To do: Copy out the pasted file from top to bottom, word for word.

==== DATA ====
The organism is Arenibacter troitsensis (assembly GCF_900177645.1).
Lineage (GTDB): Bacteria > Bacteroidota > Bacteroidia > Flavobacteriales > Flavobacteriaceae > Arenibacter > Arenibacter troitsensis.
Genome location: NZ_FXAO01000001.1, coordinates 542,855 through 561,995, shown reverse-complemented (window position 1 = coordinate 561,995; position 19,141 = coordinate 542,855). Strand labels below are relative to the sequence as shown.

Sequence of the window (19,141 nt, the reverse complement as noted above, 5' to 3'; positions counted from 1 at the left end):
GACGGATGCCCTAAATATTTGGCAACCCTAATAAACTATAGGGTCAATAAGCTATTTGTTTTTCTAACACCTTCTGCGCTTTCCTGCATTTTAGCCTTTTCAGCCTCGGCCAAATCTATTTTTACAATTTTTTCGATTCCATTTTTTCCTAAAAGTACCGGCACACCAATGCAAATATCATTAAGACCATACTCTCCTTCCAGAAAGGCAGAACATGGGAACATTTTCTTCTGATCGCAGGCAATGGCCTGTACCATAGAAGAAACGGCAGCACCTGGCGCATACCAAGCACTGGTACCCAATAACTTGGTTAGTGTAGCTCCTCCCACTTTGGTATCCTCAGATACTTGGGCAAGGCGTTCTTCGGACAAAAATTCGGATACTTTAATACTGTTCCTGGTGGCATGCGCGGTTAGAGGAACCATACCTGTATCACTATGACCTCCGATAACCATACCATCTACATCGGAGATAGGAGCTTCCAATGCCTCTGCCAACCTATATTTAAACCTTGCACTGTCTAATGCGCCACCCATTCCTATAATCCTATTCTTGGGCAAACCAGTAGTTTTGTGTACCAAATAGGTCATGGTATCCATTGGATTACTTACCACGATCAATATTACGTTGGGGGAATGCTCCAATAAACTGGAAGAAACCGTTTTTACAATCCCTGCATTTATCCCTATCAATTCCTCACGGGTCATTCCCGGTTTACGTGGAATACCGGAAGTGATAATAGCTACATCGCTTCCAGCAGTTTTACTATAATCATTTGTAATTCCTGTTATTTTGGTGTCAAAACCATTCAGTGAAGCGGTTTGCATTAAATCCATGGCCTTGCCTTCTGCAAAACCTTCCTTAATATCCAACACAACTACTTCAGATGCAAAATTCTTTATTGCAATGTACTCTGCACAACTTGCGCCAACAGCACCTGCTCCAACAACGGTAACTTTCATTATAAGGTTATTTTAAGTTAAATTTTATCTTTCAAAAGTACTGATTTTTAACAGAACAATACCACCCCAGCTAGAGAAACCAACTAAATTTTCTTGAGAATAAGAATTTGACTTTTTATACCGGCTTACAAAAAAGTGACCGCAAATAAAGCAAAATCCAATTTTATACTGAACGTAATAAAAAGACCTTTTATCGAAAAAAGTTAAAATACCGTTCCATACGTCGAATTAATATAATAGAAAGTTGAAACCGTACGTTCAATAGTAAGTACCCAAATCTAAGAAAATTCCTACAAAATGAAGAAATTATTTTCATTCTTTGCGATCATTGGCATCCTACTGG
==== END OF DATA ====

The organism is Arenibacter troitsensis (assembly GCF_900177645.1).
Lineage (GTDB): Bacteria > Bacteroidota > Bacteroidia > Flavobacteriales > Flavobacteriaceae > Arenibacter > Arenibacter troitsensis.
Genome location: NZ_FXAO01000001.1, coordinates 542,855 through 561,995, shown reverse-complemented (window position 1 = coordinate 561,995; position 19,141 = coordinate 542,855). Strand labels below are relative to the sequence as shown.

Sequence of the window (19,141 nt, the reverse complement as noted above, 5' to 3'; positions counted from 1 at the left end):
GACGGATGCCCTAAATATTTGGCAACCCTAATAAACTATAGGGTCAATAAGCTATTTGTTTTTCTAACACCTTCTGCGCTTTCCTGCATTTTAGCCTTTTCAGCCTCGGCCAAATCTATTTTTACAATTTTTTCGATTCCATTTTTTCCTAAAAGTACCGGCACACCAATGCAAATATCATTAAGACCATACTCTCCTTCCAGAAAGGCAGAACATGGGAACATTTTCTTCTGATCGCAGGCAATGGCCTGTACCATAGAAGAAACGGCAGCACCTGGCGCATACCAAGCACTGGTACCCAATAACTTGGTTAGTGTAGCTCCTCCCACTTTGGTATCCTCAGATACTTGGGCAAGGCGTTCTTCGGACAAAAATTCGGATACTTTAATACTGTTCCTGGTGGCATGCGCGGTTAGAGGAACCATACCTGTATCACTATGACCTCCGATAACCATACCATCTACATCGGAGATAGGAGCTTCCAATGCCTCTGCCAACCTATATTTAAACCTTGCACTGTCTAATGCGCCACCCATTCCTATAATCCTATTCTTGGGCAAACCAGTAGTTTTGTGTACCAAATAGGTCATGGTATCCATTGGATTACTTACCACGATCAATATTACGTTGGGGGAATGCTCCAATAAACTGGAAGAAACCGTTTTTACAATCCCTGCATTTATCCCTATCAATTCCTCACGGGTCATTCCCGGTTTACGTGGAATACCGGAAGTGATAATAGCTACATCGCTTCCAGCAGTTTTACTATAATCATTTGTAATTCCTGTTATTTTGGTGTCAAAACCATTCAGTGAAGCGGTTTGCATTAAATCCATGGCCTTGCCTTCTGCAAAACCTTCCTTAATATCCAACACAACTACTTCAGATGCAAAATTCTTTATTGCAATGTACTCTGCACAACTTGCGCCAACAGCACCTGCTCCAACAACGGTAACTTTCATTATAAGGTTATTTTAAGTTAAATTTTATCTTTCAAAAGTACTGATTTTTAACAGAACAATACCACCCCAGCTAGAGAAACCAACTAAATTTTCTTGAGAATAAGAATTTGACTTTTTATACCGGCTTACAAAAAAGTGACCGCAAATAAAGCAAAATCCAATTTTATACTGAACGTAATAAAAAGACCTTTTATCGAAAAAAGTTAAAATACCGTTCCATACGTCGAATTAATATAATAGAAAGTTGAAACCGTACGTTCAATAGTAAGTACCCAAATCTAAGAAAATTCCTACAAAATGAAGAAATTATTTTCATTCTTTGCGATCATTGGCATCCTACTGG